• Theanswer to this problem is a second form of awareness,(1)the so called “Phenomenal awareness”.- more neurological basisIt’s a huge glass and can hold a great amount of information.(2)but it has a big hole in it and objects are leaking out quickly.So – if consciousness plans to work with these chunks, it has to use the stable container of Access Awareness.In contrast to all the other areas – (3)V1, V2, V3, fusiform gyrus and so on –the region of Phenomenal Awareness is the first one that can be reached(4)by attention.Try for yourself:Do you know the wave length of this color?(5)You can look as hard as you want. Your retina cells could calculate that easily – but there is simply no way to put attention to your retina.Or, another example. Do you know if our docent has a wider eye distance than your mother?(6)Your fusiform gyrus would have that information available, if you could only ask it!As you probably see, certain visual areas cannot be reached from conscious attention.Because of these findings, it is suggested that phenomenal awareness is always incomplete.(7)Phenomenal awareness is basically one big bucket(8)where all encoded objects are stored.Now, how is decided which object is the chosen one for access awareness?In this case, it’s easy.Our consciousness knew that it had to look for an important short line.(9)When this line was recognized in the phenomenal awareness,(10)the attention was shifted to the left block before it can leak through the hole,(11)and the block information was stored in the access awareness. From here, the comparison can begin once again.If you wonder why we keep mixing up memories and awareness:Research about the neurological basis of awareness showed that(12)Access awareness is probably also known as working memory(13)and Phenomenal awareness seems to use some parts of iconic memory.The author of the original article suggest only to use the “awareness” terms for short processes.So could “memory” be associated with changes in long-term memory – because these are the only changes which happen on a level of pure structure.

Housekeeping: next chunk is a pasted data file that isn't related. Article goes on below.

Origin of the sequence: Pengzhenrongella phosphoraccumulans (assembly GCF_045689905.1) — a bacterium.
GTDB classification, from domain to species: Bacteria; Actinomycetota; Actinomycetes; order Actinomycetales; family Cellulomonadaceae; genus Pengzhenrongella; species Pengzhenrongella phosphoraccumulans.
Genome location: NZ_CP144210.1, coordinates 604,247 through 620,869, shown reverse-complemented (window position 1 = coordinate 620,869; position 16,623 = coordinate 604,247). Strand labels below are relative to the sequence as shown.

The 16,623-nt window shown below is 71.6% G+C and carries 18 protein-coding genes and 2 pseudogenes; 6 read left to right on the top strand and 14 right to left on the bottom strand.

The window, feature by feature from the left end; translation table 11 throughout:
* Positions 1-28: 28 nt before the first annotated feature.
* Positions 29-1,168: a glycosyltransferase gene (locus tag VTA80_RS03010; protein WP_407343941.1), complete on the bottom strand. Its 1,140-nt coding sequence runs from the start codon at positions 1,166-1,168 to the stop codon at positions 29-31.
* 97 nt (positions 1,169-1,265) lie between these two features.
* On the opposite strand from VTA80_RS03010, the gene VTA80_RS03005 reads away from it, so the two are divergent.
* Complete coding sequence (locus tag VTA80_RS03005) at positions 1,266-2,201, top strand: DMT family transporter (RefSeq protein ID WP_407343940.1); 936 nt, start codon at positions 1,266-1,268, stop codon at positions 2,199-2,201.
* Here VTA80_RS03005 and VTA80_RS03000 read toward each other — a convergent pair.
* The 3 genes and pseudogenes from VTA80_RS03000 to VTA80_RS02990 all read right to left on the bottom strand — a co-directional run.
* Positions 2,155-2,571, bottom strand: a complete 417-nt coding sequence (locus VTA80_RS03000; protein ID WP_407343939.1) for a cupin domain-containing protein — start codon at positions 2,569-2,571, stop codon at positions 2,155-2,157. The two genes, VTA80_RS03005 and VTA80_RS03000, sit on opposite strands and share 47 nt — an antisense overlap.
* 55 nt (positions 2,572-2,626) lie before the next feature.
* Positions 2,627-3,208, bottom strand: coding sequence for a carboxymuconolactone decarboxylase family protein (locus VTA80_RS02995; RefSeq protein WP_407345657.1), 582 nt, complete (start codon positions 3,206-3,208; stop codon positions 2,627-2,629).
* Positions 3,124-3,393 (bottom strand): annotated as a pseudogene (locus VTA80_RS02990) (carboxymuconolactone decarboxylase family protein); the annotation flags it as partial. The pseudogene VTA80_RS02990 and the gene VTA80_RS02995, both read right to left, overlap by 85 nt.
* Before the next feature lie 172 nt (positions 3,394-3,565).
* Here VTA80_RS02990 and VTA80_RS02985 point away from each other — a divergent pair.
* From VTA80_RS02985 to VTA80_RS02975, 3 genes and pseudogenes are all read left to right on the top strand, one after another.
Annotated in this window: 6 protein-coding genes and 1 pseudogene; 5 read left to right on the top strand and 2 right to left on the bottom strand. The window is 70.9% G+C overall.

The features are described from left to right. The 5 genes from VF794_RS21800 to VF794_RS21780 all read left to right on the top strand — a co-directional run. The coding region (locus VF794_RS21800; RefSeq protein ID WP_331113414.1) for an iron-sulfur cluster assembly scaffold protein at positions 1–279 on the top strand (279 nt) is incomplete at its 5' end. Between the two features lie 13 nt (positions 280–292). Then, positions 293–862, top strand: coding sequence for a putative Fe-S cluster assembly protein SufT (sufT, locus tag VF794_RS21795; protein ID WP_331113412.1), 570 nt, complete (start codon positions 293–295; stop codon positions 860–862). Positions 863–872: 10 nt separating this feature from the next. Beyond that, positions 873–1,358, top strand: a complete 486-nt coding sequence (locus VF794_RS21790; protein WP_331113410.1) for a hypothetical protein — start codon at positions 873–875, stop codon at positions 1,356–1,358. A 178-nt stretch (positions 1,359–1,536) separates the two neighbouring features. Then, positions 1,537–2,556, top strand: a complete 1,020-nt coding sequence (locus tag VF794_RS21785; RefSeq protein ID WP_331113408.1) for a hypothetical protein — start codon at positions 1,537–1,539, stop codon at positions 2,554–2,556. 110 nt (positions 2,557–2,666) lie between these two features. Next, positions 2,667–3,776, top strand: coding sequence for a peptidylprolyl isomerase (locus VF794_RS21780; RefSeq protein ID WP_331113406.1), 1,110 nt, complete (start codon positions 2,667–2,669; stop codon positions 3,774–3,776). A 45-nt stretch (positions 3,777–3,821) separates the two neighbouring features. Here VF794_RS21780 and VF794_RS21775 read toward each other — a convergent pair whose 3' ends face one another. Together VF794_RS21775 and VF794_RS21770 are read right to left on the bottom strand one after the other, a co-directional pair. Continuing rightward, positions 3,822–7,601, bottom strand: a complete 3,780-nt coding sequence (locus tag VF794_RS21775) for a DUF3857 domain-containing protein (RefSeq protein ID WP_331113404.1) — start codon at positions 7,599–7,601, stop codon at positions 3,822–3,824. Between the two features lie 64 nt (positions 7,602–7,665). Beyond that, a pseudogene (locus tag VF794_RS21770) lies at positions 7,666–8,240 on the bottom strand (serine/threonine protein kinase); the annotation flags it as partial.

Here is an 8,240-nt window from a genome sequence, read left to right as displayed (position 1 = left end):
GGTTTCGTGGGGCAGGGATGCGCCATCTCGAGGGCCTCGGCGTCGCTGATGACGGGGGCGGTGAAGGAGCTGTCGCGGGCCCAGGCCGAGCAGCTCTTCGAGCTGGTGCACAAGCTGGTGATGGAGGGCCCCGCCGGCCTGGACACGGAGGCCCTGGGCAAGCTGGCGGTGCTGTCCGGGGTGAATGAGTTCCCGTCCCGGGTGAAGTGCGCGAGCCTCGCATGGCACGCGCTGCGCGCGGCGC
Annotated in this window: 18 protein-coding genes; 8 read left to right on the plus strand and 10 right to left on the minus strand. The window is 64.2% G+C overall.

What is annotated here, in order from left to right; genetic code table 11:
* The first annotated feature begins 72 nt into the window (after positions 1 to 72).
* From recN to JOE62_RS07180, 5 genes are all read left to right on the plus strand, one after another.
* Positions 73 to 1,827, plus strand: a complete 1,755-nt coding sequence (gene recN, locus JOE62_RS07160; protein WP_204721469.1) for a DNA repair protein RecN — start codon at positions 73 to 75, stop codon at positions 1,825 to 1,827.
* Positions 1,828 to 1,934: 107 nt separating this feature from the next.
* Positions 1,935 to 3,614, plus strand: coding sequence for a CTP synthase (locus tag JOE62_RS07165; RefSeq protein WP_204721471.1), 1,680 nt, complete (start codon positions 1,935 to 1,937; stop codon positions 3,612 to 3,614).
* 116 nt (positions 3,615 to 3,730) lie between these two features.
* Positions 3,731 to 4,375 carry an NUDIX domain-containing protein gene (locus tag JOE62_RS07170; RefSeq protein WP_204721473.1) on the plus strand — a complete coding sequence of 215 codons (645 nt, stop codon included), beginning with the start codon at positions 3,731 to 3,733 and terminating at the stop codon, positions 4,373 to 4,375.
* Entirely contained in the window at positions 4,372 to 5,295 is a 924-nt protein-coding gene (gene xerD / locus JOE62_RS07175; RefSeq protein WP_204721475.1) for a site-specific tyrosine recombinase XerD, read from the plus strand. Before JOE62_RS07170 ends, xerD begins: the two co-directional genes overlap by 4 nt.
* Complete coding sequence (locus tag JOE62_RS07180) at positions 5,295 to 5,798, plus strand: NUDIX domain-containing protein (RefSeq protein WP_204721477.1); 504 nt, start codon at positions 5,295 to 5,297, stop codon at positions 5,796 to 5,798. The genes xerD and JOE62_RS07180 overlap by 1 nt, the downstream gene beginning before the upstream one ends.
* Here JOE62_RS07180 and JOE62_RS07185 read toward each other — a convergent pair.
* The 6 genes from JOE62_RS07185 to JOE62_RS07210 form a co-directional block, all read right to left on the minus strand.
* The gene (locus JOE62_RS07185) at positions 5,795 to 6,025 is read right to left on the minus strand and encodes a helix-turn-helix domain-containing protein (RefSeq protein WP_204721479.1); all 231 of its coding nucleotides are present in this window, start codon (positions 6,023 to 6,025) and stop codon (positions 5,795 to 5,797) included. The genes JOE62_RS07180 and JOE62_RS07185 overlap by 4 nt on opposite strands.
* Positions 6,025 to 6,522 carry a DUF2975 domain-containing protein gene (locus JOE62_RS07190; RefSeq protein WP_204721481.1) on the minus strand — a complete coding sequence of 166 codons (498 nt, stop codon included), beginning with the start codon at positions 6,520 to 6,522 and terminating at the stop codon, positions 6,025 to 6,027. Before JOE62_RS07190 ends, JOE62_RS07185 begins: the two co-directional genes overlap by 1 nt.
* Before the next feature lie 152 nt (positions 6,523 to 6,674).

• Now is a white line pointing towards a pink block a fairly specialized task.(1)Usually, the selection of attention is coupled with a complex environment.It is even possible that your visual attention lies on a completely different (2) object compared to your consciousness – and you will not be aware of anything in your field of view.(3)As you are sitting on a desk and your mind is anywhere but at the object right in front of you,your visual attention can be fully directed on a cup of coffee and you still won’t be aware of it.Attention is thus neccesary for awareness, but does not always lead to it!(4)„My coffee? Oh – right. I‘m afraid it‘s cold already.“After all, you can summarize these findings into a model of selection.(5)At the lowest level, a great amount of information flows trough the input channels.This input is then pre-filtered through the information channels – for example, the visual cortex.Some elements are filtered out here and can never reach the stage of awareness.(6)For example, the comparison of face features earlier.(7)In the next stage, information flows into the bucket of Phenomenal Awareness.This is – as we already know - the first time, where attention can set the priority of objects.By the way: This is a general model, and that’s why an “object” can be every chunk of mind.It can be a sound, smell, a picture or a pain – basically everything sensory.Firstwhen the attention is directed on a certain object in the phenomenal awareness,(8)it is possible for consciousness to recognize its meaning and work further with it.This attentional selection is (9) influenced by a couple of effects:(10) At first, your previous experience plays an important role. Coffee makers, for example, will look at a cup of coffee with much more attention than anybody else.(11) Next, your recent memories form an important way for attentional selection. If you just saw the pink block, you know what I mean.(12) Finally, your genetic background has a certain influence on your selection process. One can imagine that cats attend the sight of a mouse quite differently than a human. And when it‘s coming to the presence of a cat, the difference of attention between mice and human is even bigger.All these different effects together form a special form of attention:Endogenous Attention. It is a sort of general pre-selection to some certain items in your environment.(13)That can happen through anticipation (for example, as you expect to get hurt by a hot cup of coffee)or based on your actual needs and goals.Likewise you would be more likely to be aware of expensive cars on the road if you just won in the lottery.